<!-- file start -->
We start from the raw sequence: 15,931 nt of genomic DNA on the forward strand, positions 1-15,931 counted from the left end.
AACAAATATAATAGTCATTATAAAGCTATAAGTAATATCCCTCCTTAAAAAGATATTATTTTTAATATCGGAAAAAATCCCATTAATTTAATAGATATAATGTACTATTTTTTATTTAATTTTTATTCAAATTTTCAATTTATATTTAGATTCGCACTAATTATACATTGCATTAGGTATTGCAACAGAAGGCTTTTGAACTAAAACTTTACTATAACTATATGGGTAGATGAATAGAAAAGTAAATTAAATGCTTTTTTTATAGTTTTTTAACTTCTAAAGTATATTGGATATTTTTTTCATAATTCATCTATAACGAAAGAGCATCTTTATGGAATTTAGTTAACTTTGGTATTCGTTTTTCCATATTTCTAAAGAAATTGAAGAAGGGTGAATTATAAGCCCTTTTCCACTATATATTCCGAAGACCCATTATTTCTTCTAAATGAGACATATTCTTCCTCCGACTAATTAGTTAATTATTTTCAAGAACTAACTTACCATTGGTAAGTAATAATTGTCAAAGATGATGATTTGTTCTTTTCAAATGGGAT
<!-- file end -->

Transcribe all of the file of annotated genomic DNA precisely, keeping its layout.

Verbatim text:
We start from the raw sequence: 15,931 nt of genomic DNA on the forward strand, positions 1-15,931 counted from the left end.
AACAAATATAATAGTCATTATAAAGCTATAAGTAATATCCCTCCTTAAAAAGATATTATTTTTAATATCGGAAAAAATCCCATTAATTTAATAGATATAATGTACTATTTTTTATTTAATTTTTATTCAAATTTTCAATTTATATTTAGATTCGCACTAATTATACATTGCATTAGGTATTGCAACAGAAGGCTTTTGAACTAAAACTTTACTATAACTATATGGGTAGATGAATAGAAAAGTAAATTAAATGCTTTTTTTATAGTTTTTTAACTTCTAAAGTATATTGGATATTTTTTTCATAATTCATCTATAACGAAAGAGCATCTTTATGGAATTTAGTTAACTTTGGTATTCGTTTTTCCATATTTCTAAAGAAATTGAAGAAGGGTGAATTATAAGCCCTTTTCCACTATATATTCCGAAGACCCATTATTTCTTCTAAATGAGACATATTCTTCCTCCGACTAATTAGTTAATTATTTTCAAGAACTAACTTACCATTGGTAAGTAATAATTGTCAAAGATGATGATTTGTTCTTTTCAAATGGGAT